A Good Day to Die Hard
A Good Day to Die Hard
by Eric D. Snider
Released: February 14, 2013
If "A Good Day to Die Hard" didn't have the words "Die Hard" in its title, nobody would pay it the slightest bit of attention. It would be just another brainless action film, the kind that's somehow chaotic and tedious simultaneously, the kind where things explode without cause and where indestructible heroes leap through upper-story plate-glass windows without regard for what, if anything, is below them to break their fall. Whichever studio owned it probably wouldn't bother screening it for critics before it opened, the reviews it did get would be brief and dismissive, and it would disappear. You would maybe catch part of it on HBO a year from now and think, "Huh, Bruce Willis is really slumming a lot lately."
Yet because it bears the "Die Hard" label, we are somehow obligated to take it seriously? Because it is the fifth entry in a very popular 25-year-old franchise, we're supposed to pretend it is a real blockbuster produced by a legitimate Hollywood enterprise, and not the rickety, watered-down folderol it is? No sir! I refuse. I will give "A Good Day to Die Hard" what it is due: a sloppy, hastily written review of a movie nobody will (or should, anyway) remember three weeks from now.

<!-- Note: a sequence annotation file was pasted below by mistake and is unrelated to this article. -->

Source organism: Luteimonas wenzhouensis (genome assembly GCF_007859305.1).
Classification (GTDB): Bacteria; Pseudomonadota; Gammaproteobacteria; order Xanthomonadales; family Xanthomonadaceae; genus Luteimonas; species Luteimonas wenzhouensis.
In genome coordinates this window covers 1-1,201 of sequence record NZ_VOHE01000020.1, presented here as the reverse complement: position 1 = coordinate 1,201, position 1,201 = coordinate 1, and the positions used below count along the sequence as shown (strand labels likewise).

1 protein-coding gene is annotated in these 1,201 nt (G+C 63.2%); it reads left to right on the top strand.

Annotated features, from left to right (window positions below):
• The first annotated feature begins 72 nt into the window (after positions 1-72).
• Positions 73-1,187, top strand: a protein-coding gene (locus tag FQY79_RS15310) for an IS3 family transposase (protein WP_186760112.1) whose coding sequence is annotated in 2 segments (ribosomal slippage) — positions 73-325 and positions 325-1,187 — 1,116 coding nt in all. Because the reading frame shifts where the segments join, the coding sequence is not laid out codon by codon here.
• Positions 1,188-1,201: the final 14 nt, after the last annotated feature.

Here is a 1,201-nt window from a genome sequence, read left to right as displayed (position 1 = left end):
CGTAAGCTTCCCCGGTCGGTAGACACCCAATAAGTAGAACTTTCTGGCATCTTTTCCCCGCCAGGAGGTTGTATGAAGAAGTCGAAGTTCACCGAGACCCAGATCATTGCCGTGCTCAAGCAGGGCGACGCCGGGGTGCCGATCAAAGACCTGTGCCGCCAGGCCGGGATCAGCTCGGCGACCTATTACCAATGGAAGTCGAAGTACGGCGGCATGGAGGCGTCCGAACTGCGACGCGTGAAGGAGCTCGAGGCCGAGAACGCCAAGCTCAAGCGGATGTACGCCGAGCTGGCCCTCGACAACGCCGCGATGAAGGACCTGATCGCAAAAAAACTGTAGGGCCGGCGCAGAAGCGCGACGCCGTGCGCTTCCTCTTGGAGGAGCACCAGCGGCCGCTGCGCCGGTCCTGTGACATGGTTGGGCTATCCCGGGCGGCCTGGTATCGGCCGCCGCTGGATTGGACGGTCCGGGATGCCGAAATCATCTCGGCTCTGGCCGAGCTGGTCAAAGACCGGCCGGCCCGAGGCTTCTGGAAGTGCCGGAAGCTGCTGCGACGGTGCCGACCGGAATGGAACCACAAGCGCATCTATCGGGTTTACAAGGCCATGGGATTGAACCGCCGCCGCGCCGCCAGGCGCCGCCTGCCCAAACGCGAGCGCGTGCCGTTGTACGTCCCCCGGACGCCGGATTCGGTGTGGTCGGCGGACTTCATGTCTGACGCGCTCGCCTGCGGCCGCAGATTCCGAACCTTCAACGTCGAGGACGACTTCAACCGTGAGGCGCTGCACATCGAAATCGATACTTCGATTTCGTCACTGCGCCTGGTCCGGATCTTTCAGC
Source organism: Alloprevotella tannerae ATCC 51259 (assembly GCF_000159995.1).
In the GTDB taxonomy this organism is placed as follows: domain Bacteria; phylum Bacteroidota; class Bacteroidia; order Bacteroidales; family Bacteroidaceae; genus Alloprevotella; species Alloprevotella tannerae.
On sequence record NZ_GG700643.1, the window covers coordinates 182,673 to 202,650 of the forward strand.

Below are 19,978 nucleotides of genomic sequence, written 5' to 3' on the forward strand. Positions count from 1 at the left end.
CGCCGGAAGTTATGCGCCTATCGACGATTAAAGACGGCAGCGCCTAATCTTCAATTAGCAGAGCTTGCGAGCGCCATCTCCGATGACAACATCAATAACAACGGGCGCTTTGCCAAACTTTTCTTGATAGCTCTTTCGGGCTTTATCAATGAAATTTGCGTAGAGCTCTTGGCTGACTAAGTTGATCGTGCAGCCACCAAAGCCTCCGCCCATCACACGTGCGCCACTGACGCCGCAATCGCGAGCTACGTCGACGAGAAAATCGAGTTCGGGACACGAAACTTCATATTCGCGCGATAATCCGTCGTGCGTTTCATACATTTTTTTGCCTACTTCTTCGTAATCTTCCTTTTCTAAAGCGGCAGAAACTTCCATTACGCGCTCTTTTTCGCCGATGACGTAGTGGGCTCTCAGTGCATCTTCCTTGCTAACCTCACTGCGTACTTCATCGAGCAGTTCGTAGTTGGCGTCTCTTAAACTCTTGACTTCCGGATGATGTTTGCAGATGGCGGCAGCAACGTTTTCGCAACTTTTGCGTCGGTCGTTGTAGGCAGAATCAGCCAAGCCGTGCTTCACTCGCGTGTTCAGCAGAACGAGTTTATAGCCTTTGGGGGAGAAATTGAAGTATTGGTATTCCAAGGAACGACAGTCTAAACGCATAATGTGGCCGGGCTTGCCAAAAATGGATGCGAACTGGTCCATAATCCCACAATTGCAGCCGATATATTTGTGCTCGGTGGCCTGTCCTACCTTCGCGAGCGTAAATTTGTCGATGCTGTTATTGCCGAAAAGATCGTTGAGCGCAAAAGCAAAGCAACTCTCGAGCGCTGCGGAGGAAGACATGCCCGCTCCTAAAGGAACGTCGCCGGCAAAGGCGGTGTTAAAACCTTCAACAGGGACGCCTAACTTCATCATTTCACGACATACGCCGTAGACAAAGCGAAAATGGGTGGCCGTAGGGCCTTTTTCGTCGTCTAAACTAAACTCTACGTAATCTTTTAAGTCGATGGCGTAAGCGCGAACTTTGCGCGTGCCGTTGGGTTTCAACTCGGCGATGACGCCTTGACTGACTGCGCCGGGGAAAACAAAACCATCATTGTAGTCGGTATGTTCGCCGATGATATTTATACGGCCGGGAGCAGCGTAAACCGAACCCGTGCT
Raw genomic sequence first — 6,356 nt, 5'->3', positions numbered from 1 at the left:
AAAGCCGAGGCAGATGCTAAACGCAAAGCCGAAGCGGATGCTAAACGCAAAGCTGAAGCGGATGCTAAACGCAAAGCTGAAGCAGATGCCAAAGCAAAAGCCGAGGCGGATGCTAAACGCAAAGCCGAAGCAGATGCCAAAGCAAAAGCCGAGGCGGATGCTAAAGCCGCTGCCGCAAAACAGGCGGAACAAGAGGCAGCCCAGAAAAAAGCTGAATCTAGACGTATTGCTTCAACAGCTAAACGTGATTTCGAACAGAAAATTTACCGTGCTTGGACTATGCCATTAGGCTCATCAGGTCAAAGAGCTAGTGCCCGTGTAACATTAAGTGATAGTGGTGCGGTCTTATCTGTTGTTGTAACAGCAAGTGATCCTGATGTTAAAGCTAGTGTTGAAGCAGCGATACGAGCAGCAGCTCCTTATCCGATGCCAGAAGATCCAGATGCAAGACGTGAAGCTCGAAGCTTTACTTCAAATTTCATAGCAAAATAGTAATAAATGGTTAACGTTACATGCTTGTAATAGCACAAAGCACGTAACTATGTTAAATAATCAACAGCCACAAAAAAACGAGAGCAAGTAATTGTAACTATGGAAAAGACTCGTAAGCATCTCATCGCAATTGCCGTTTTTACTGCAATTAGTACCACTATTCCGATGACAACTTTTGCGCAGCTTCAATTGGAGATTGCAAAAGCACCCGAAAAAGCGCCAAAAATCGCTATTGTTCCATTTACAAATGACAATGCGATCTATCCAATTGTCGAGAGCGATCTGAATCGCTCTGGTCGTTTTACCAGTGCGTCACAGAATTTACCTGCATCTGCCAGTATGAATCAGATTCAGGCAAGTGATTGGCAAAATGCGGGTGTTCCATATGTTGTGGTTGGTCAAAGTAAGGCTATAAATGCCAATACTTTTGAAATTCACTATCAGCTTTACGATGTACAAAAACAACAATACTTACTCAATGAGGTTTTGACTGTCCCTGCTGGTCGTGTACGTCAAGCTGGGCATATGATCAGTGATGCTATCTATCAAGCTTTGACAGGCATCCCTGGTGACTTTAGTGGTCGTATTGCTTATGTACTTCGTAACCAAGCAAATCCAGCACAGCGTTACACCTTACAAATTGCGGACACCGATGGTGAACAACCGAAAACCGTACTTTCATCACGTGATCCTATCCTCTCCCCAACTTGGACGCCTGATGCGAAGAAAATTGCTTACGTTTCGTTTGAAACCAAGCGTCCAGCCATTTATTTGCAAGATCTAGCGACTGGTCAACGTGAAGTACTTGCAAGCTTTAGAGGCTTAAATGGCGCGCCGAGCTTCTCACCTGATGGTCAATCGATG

John McClane (Bruce Willis) goes to Moscow to retrieve his son, Jack (Jai Courtney), who's been arrested for murder. John and Jack have been estranged for a few years, which I guess is how John McClane the supercop failed to know that his only son was working for the CIA. While bickering tiresomely about their failings as a family unit, the McClanes work to extract a Russian guy named Komarov (Sebastian Koch) who has an Important File, but they are Double-Crossed, and there's a bad guy who eats a carrot like Bugs Bunny, and Komarov's hot daughter (Yuliya Snigir) is there, and the whole thing ends at Chernobyl -- yes, that Chernobyl, the one that's 600 miles from Moscow yet can apparently be reached by car in a few hours.
Director John Moore ("Max Payne") and his stunt crew do achieve a few impressive wrecks in the overlong car chase that occupies much of the movie's first act, but Moore shoots everything in shaky-cam confuse-o-vision, with no sense of geography, let alone suspense or tension.
The writer is Skip Woods, and I'd assume that what's on the screen bore little resemblance to what he actually wrote -- this is the kind of movie that was surely micromanaged by studio pinheads -- were it not for the fact that his previous credits, "The A-Team," "X-Men Origins: Wolverine," "Hitman," and "Swordfish," were all fairly bad, too. Here the banter between the McClanes is snarky but not funny ("You're a world-class screw-up, John!" his son yells), they have convenient and coincidental access to every weapon and tool they could possibly need, and John answers a phone call from his daughter while he's in the middle of a car chase.
It's dumb. It's dumb, it's uninteresting, it's pointless, and it has nothing in common with previous "Die Hard" movies except the main character and his catchphrase. It's an embarrassing, calculated effort to wring money out of audiences who have been tricked into believing the old magic has been recaptured. Well, it hasn't. Don't let the title fool you. This should have starred Steven Seagal and gone straight to DVD.
Rated R, a lot of harsh profanity, a fair amount of violence
1 hr., 37 min.
Copyright © Eric D. Snider.
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